Though its PC and server efforts have been getting more coverage, AMD's (AMD) console processor business also deserves some attention in light of recent news.
This week, as the gaming industry's giant E3 conference has been underway in Los Angeles, reports have emerged that Sony's (SNE) PlayStation 5 and a family of next-gen Xbox devices will launch in 2020. In addition, Microsoft, though not giving a date for when the Xbox will be refreshed, has said it's "deep into architecturing the next Xbox consoles."
Considering the speed at which PC gaming hardware continues to evolve, and how much spending on this hardware is growing, it makes sense for Sony and Microsoft to speed up the pace at which they roll out new consoles. 2020 PlayStation and Xbox launches would come just four and three years after the arrival of the 4K-capable PlayStation 4 Pro and Xbox One X, respectively.
There haven't been any reports yet on who Microsoft's processor supplier will be for its next-gen Xboxes. However, AMD, currently the supplier for Sony's (SNE) PlayStation 4 and Microsoft's (MSFT) Xbox One, would be a logical choice given both its existing relationship with Microsoft and the performance gains a CPU relying on AMD's newer Zen CPU core architecture could deliver relative to the CPUs inside of the Xbox One and One X.
Meanwhile, Forbes just reported that AMD, will be Sony's PS5 processor supplier. The PS5 will reportedly contain an AMD Zen CPU along with a GPU based on the company's next-gen Navi architecture, which is expected to debut in the PC market next year.
Forbes's Jason Evangelho says it isn't clear yet whether the CPU and GPU will be discrete components or -- as is the case for the PS4 and Xbox One -- placed on a common system-on-chip (SoC). Interestingly, he adds that Navi was created with Sony's needs in mind (were Microsoft's needs also a factor?). Given the power, space and cooling constraints console GPUs have to deal with, this meshes with recent reports indicating Navi PC GPUs will be power-efficient mid-range products, rather than high-end chips going against Nvidia's (NVDA) most powerful offerings.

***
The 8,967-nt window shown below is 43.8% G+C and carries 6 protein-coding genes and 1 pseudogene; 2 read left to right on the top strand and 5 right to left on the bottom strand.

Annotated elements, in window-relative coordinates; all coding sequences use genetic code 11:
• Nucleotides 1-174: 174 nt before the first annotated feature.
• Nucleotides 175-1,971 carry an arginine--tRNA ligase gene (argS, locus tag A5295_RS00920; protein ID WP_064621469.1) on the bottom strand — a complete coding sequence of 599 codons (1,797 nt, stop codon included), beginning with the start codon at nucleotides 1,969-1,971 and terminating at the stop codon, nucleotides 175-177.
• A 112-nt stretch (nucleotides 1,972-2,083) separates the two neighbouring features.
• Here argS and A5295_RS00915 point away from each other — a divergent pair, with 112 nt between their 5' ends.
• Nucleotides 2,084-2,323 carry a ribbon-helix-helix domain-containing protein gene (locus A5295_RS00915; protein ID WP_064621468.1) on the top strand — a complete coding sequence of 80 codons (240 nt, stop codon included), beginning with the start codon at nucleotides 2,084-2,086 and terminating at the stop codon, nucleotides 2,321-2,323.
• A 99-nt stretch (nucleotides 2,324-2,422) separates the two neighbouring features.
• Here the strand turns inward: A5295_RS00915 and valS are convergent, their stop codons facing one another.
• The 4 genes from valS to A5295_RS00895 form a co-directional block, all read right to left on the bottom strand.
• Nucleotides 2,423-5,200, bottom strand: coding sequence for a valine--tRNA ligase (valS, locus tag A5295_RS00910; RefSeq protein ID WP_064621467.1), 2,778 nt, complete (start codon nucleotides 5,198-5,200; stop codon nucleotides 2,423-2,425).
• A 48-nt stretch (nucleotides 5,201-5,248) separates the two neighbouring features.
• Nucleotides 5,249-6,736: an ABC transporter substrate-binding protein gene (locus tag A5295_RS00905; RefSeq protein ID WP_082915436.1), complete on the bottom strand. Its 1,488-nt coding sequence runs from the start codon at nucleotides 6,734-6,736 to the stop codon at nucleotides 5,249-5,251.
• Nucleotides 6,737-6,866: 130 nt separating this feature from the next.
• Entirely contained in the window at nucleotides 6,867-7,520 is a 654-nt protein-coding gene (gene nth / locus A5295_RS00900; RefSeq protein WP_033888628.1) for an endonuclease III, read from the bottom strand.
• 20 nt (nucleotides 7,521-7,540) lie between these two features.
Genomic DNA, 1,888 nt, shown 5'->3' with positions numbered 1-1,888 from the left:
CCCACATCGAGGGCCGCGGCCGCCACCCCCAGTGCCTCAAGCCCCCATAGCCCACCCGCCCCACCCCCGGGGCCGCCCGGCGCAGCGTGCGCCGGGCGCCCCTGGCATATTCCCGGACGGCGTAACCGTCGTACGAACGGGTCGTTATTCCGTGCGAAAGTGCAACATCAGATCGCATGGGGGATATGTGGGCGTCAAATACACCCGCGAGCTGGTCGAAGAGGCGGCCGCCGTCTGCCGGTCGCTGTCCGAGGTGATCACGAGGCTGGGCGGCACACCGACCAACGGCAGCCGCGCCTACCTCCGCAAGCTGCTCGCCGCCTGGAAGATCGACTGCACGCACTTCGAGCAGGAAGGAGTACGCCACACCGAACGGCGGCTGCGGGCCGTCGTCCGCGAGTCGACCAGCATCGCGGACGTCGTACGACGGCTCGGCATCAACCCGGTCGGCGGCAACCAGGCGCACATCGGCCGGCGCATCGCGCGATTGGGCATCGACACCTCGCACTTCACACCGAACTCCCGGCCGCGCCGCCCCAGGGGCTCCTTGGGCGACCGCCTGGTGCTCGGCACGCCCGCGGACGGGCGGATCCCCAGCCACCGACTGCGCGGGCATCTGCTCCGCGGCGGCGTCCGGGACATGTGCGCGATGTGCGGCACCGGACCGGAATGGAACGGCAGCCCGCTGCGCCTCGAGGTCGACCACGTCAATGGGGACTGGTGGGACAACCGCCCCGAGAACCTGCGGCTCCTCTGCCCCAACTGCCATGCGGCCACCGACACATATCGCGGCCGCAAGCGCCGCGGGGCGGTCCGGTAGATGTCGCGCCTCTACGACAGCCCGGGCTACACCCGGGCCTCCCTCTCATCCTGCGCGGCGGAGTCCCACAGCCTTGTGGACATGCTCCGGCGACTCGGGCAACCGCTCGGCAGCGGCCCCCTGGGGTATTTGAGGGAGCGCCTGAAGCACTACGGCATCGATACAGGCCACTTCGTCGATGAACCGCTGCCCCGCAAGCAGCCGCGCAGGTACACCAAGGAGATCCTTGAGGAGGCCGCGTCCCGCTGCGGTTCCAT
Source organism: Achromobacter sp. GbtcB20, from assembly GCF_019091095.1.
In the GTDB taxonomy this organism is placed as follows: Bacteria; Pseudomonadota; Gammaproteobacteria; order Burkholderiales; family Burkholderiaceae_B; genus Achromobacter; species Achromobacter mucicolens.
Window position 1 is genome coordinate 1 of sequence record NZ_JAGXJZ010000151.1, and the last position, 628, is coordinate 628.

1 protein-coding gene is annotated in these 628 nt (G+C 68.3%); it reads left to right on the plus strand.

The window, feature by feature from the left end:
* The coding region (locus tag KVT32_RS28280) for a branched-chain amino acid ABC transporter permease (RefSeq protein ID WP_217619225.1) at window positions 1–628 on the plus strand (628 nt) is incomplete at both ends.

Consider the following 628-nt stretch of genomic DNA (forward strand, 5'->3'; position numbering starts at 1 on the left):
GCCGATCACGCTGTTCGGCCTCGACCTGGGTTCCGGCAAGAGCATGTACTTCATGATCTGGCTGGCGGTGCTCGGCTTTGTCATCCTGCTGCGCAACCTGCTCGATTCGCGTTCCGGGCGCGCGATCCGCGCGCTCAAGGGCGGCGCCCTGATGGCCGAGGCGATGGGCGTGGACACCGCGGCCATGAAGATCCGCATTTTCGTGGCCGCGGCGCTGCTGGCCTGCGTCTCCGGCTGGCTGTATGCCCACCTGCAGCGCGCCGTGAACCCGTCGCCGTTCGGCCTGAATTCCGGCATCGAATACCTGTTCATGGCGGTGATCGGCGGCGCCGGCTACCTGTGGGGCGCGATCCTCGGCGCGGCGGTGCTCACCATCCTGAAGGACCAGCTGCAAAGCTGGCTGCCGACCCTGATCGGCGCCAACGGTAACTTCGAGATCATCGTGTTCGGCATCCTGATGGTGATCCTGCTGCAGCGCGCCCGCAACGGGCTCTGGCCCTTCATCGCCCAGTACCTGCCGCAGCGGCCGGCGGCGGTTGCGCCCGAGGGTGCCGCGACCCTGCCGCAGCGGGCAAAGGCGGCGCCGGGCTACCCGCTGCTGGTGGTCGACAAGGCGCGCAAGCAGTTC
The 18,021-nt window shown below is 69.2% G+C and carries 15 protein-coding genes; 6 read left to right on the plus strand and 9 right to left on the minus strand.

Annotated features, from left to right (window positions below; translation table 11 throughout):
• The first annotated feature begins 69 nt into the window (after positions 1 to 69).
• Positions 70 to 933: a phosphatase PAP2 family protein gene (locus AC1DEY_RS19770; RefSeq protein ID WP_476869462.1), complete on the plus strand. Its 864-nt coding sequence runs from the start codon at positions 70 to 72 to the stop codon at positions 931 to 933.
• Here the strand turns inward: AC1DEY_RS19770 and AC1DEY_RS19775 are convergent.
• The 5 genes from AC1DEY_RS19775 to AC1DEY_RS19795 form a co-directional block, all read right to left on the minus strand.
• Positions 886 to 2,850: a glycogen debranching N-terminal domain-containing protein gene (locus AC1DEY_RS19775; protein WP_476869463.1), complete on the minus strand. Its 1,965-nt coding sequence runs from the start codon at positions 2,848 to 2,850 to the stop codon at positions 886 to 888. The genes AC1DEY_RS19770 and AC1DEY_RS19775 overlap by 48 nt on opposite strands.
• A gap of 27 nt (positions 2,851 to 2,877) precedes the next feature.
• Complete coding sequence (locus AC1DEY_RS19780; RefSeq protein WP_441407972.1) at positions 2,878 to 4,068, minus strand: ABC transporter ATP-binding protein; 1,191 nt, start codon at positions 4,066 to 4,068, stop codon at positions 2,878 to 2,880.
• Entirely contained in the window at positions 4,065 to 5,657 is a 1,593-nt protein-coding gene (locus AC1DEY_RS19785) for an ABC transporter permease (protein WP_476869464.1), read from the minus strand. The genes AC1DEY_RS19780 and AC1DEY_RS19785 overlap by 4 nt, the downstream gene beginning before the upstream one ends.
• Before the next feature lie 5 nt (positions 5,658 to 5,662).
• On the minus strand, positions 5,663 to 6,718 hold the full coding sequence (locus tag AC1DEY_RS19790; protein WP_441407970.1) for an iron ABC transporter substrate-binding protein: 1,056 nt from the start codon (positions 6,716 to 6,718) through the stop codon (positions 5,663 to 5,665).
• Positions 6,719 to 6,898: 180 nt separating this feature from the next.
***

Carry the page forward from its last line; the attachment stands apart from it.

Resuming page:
Either way, the 2020 arrival of new AMD-powered Sony and Microsoft consoles would be a boon for AMD's Enterprise, Embedded & Semi-Custom (EESC) reporting segment, which covers (among other things) the company's console and server chip sales. Though EESC should get a large boost from the sales ramp for AMD's recently-launched Epyc server CPUs, 2020 analyst sales expectations for the segment are still pretty restrained, due to an expected decline in PS4 and Xbox One processor sales.
For now, the consensus is for EESC revenue, which totaled $2.3 billion in 2017, to grow 8% in 2018, 14% in 2019 and 10% in 2020. If Sony and Microsoft launch new AMD-powered consoles in 2020, and if (as looks increasingly likely) Epyc takes a meaningful amount of server CPU share from Intel's (INTC) dominant Xeon line, EESC's growth will probably be much better than 10% in 2020, and perhaps also 2021.
And while AMD's stock has definitely priced in some good news over the last couple of months, the impact of such a revenue surge for EESC might not yet be fully appreciated.